As a child, I was raised on the optimistic lens of The Andy Griffith Show. It was my dad’s favorite show. Every day I came home from school, it was on at 3:00. During my teenage years, I believed it to be a goofy comedy that didn’t fit my taste of Fincher and Nolan films. Now I will take to my grave that Andy Taylor is the gold-standard of television dads.
The idea behind the series was as plain as a peanut-butter sandwich: a man struggling to balance work and life in a comedic lens. Like The Dick Van Dyke Show and The Munsters, the show also included the trope of a bumbling dad. What made Andy Griffith different from the other sitcoms was the focus on being a better father. This approach to the famous trope made the show unique for generations to come.
The main character, Andy Taylor, is a widow that lives with his young son, Opie. He is also the sheriff of a small town called Mayberry. He’s a lone father with the responsibility of parenting both his son Opie and all of Mayberry. Sometimes, he’s better at taking care of one more than the other. This conflicting journey in each episode results in him learning how to be a better, more balanced character. It’s a cliche to say every episode has a moral like Leave It To Beaver, but these morals bring realistic character development to Andy.
His humanity shows in his struggle to balance work and life. His role as sheriff may alienate him as a powerful figure, but he’s the most down-to-earth one in town. Andy Taylor is a peaceful cop that veers away from violence. He refuses to carry a gun in his holster and chooses to resolve Mayberry’s conflicts with words. Andy is the foil to Matt Dillon from Gunsmoke; he won’t shoot someone for being a mean civilian. Instead, he aspires to treat them with wisdom on how to be a better person.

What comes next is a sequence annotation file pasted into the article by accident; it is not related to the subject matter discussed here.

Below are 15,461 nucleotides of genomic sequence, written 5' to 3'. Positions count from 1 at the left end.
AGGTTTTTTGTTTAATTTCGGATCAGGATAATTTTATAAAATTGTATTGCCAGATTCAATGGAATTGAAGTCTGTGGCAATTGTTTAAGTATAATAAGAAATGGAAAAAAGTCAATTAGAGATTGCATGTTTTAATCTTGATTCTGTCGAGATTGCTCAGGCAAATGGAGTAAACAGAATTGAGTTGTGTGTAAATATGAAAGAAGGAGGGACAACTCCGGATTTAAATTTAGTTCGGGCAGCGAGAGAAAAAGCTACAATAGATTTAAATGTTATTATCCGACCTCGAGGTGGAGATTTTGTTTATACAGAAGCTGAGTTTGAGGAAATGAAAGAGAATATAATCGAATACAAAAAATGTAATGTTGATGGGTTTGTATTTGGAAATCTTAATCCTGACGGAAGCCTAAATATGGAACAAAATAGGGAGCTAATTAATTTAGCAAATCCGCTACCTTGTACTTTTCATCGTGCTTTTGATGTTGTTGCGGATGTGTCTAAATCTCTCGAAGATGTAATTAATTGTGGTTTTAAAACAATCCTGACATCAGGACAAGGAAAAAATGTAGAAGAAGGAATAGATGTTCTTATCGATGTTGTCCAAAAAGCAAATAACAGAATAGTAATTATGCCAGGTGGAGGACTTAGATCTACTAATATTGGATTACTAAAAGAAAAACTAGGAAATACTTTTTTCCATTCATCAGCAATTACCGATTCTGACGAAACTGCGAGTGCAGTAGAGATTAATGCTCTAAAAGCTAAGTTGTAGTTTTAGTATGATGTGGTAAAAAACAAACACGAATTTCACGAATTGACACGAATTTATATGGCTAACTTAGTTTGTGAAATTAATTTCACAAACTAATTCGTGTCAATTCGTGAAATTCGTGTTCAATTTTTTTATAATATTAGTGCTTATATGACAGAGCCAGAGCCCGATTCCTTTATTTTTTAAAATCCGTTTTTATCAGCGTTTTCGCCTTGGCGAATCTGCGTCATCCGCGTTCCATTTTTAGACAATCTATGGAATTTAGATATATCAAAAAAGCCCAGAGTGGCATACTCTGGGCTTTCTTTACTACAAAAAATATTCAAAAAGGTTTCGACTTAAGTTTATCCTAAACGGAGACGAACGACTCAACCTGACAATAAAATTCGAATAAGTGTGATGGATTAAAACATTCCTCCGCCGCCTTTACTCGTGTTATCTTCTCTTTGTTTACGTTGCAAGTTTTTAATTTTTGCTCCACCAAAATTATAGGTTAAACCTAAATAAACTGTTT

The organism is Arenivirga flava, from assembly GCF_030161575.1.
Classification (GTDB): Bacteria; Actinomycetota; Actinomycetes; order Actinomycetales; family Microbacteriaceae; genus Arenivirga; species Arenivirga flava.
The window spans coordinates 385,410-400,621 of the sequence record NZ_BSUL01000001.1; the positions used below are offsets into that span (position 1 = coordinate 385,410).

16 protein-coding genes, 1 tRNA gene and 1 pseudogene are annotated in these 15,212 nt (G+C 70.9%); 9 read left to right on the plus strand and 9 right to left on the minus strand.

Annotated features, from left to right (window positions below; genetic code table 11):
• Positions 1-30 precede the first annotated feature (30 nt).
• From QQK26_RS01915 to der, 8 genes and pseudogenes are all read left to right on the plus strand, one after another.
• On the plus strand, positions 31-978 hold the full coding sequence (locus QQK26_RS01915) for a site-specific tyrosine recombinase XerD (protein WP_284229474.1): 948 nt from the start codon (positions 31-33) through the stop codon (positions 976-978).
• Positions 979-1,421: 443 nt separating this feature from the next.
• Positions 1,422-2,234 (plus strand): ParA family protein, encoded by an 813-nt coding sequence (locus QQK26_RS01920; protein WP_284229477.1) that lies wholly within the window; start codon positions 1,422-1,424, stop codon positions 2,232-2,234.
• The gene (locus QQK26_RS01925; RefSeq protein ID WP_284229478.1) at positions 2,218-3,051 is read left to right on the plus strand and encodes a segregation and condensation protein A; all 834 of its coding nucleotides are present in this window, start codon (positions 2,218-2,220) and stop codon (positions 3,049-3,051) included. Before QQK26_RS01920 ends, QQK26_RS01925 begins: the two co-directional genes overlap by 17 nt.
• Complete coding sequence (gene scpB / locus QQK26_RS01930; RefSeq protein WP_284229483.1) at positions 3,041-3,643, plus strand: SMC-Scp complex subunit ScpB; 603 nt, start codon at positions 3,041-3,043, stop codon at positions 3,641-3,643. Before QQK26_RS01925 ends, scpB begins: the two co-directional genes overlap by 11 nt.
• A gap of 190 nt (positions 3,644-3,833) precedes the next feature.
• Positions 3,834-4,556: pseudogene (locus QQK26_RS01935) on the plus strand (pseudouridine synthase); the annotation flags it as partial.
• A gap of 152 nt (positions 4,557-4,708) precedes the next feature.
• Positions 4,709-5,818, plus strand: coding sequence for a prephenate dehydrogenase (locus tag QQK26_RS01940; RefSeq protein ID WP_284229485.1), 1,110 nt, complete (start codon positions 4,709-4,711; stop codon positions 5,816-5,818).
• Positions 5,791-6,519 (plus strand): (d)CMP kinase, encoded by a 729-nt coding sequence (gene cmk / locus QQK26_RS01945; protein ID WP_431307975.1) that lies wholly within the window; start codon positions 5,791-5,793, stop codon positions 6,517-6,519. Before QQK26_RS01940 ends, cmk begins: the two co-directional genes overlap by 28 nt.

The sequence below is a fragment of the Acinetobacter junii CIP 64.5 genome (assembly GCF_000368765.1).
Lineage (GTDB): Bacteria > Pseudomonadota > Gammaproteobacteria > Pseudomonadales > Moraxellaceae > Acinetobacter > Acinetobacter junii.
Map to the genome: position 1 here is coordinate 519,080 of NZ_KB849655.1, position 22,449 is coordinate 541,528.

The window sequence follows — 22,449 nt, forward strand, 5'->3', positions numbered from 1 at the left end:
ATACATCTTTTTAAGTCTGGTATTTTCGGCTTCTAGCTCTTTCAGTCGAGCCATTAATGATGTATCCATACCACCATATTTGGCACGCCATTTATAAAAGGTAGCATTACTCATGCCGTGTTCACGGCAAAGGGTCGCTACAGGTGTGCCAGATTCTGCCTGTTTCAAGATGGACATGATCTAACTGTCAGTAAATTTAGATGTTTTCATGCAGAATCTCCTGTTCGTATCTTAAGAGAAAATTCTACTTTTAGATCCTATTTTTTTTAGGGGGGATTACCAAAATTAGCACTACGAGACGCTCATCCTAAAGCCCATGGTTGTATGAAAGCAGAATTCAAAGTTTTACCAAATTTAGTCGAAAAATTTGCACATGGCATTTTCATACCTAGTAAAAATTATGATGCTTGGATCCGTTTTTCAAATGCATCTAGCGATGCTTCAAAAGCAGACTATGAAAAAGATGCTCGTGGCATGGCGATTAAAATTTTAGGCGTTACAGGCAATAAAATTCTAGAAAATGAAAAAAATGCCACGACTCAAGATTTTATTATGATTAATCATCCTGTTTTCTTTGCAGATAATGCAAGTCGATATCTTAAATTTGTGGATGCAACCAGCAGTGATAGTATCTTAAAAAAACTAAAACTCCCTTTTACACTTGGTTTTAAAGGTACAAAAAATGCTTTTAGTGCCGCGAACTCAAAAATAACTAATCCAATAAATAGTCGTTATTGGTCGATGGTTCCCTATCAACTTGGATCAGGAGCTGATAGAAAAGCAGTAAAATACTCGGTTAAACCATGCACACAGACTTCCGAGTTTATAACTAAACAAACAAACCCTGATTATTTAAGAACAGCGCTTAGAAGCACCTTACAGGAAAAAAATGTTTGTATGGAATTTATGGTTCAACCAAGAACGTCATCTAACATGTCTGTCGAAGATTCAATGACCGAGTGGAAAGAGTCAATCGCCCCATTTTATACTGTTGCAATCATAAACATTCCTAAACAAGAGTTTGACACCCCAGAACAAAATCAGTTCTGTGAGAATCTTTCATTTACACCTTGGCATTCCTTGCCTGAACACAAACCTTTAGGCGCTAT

For the first time in seven months, I put The Andy Griffith Show on in my house. I chose to watch my dad’s favorite episode, “Andy Discovers America” (Season 3, Episode 23). This episode is important for the show because it introduces the most important woman to Andy’s future: Helen Crump. The show fell into a habit of putting women into conservative roles in which they support the male characters. Helen, however, took on the symbol of Andy’s moral compass. For the remainder of the show, she is there to keep Andy noble to his morals. Whether she has to knock sense into him or be a supportive shoulder, she makes Andy a better father for Mayberry and television. She helps Andy recognize when he is in the wrong during an episode. Part of what makes Andy a great father is his incorporation of feedback from people like Helen Crump.
In the episode, Andy accidentally inspires Opie to lead a rebellion against their new teacher, Miss Crump, because she assigns too much history homework. Meanwhile, Miss Crump may quit her job due to Opie’s antics. This episode shows Andy trying to be a supportive father, but in return almost ruining the career of Miss Crump. Andy then has to clean up his mess before she can quit. This sounds like a generic sitcom episode. However, Andy’s approach to resolving the conflict is smooth and unpredictable.
In this case, a gun is unnecessary to solve a child’s problem. Andy tells Opie’s rebellion the story of Paul Revere in a three-minute monologue. Opie and his friends, Deputy Barney Fife, and the TV audiences are all fascinated with every word that Andy speaks. It’s not what he’s saying, but how he’s doing it. He’s reeling everybody in like fish in order to gain their interest. His way of telling the story makes history sound dramatic and amazing like a television sitcom. The next day, the young group inspires Miss Crump to stay in Mayberry because they love history now.
This show provides audiences with the Superman of television fathers through Sheriff Andy Taylor. He’s a wise man that aspires to make Mayberry and his family the happiest environment possible. It’s such a happy show that it will have you whistling and snapping along to the closing credits. Andy Taylor embodied the values of a good father for television and for reality.